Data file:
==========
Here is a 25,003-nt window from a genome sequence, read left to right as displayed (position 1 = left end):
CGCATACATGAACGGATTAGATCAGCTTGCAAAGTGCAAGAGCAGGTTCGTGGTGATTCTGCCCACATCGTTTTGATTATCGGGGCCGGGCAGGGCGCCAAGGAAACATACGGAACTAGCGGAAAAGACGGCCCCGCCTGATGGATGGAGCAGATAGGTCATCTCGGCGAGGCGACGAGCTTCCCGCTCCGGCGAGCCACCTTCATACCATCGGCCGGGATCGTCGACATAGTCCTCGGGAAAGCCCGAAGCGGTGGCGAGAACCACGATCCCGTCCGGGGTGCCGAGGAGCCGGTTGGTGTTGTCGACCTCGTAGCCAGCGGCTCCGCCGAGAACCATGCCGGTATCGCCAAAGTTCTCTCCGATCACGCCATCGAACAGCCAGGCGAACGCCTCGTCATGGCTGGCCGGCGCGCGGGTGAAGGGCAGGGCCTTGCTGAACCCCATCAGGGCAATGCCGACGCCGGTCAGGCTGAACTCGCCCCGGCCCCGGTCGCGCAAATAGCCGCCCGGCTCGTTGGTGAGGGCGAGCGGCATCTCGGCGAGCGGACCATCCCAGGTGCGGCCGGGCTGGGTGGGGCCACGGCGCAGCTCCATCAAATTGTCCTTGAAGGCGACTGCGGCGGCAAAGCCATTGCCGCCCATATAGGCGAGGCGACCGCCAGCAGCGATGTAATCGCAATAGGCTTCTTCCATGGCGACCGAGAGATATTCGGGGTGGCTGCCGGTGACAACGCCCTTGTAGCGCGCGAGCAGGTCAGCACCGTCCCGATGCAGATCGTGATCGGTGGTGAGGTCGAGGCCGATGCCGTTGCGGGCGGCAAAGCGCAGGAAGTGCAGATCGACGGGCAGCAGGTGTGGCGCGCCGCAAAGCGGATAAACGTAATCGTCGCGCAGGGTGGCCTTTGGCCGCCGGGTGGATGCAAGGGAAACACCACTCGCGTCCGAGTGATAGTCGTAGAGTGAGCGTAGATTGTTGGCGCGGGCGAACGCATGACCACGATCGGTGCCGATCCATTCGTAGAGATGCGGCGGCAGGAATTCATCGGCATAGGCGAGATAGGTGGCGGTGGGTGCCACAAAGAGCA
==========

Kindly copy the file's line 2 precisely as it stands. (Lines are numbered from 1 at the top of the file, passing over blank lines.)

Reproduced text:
CGCATACATGAACGGATTAGATCAGCTTGCAAAGTGCAAGAGCAGGTTCGTGGTGATTCTGCCCACATCGTTTTGATTATCGGGGCCGGGCAGGGCGCCAAGGAAACATACGGAACTAGCGGAAAAGACGGCCCCGCCTGATGGATGGAGCAGATAGGTCATCTCGGCGAGGCGACGAGCTTCCCGCTCCGGCGAGCCACCTTCATACCATCGGCCGGGATCGTCGACATAGTCCTCGGGAAAGCCCGAAGCGGTGGCGAGAACCACGATCCCGTCCGGGGTGCCGAGGAGCCGGTTGGTGTTGTCGACCTCGTAGCCAGCGGCTCCGCCGAGAACCATGCCGGTATCGCCAAAGTTCTCTCCGATCACGCCATCGAACAGCCAGGCGAACGCCTCGTCATGGCTGGCCGGCGCGCGGGTGAAGGGCAGGGCCTTGCTGAACCCCATCAGGGCAATGCCGACGCCGGTCAGGCTGAACTCGCCCCGGCCCCGGTCGCGCAAATAGCCGCCCGGCTCGTTGGTGAGGGCGAGCGGCATCTCGGCGAGCGGACCATCCCAGGTGCGGCCGGGCTGGGTGGGGCCACGGCGCAGCTCCATCAAATTGTCCTTGAAGGCGACTGCGGCGGCAAAGCCATTGCCGCCCATATAGGCGAGGCGACCGCCAGCAGCGATGTAATCGCAATAGGCTTCTTCCATGGCGACCGAGAGATATTCGGGGTGGCTGCCGGTGACAACGCCCTTGTAGCGCGCGAGCAGGTCAGCACCGTCCCGATGCAGATCGTGATCGGTGGTGAGGTCGAGGCCGATGCCGTTGCGGGCGGCAAAGCGCAGGAAGTGCAGATCGACGGGCAGCAGGTGTGGCGCGCCGCAAAGCGGATAAACGTAATCGTCGCGCAGGGTGGCCTTTGGCCGCCGGGTGGATGCAAGGGAAACACCACTCGCGTCCGAGTGATAGTCGTAGAGTGAGCGTAGATTGTTGGCGCGGGCGAACGCATGACCACGATCGGTGCCGATCCATTCGTAGAGATGCGGCGGCAGGAATTCATCGGCATAGGCGAGATAGGTGGCGGTGGGTGCCACAAAGAGCA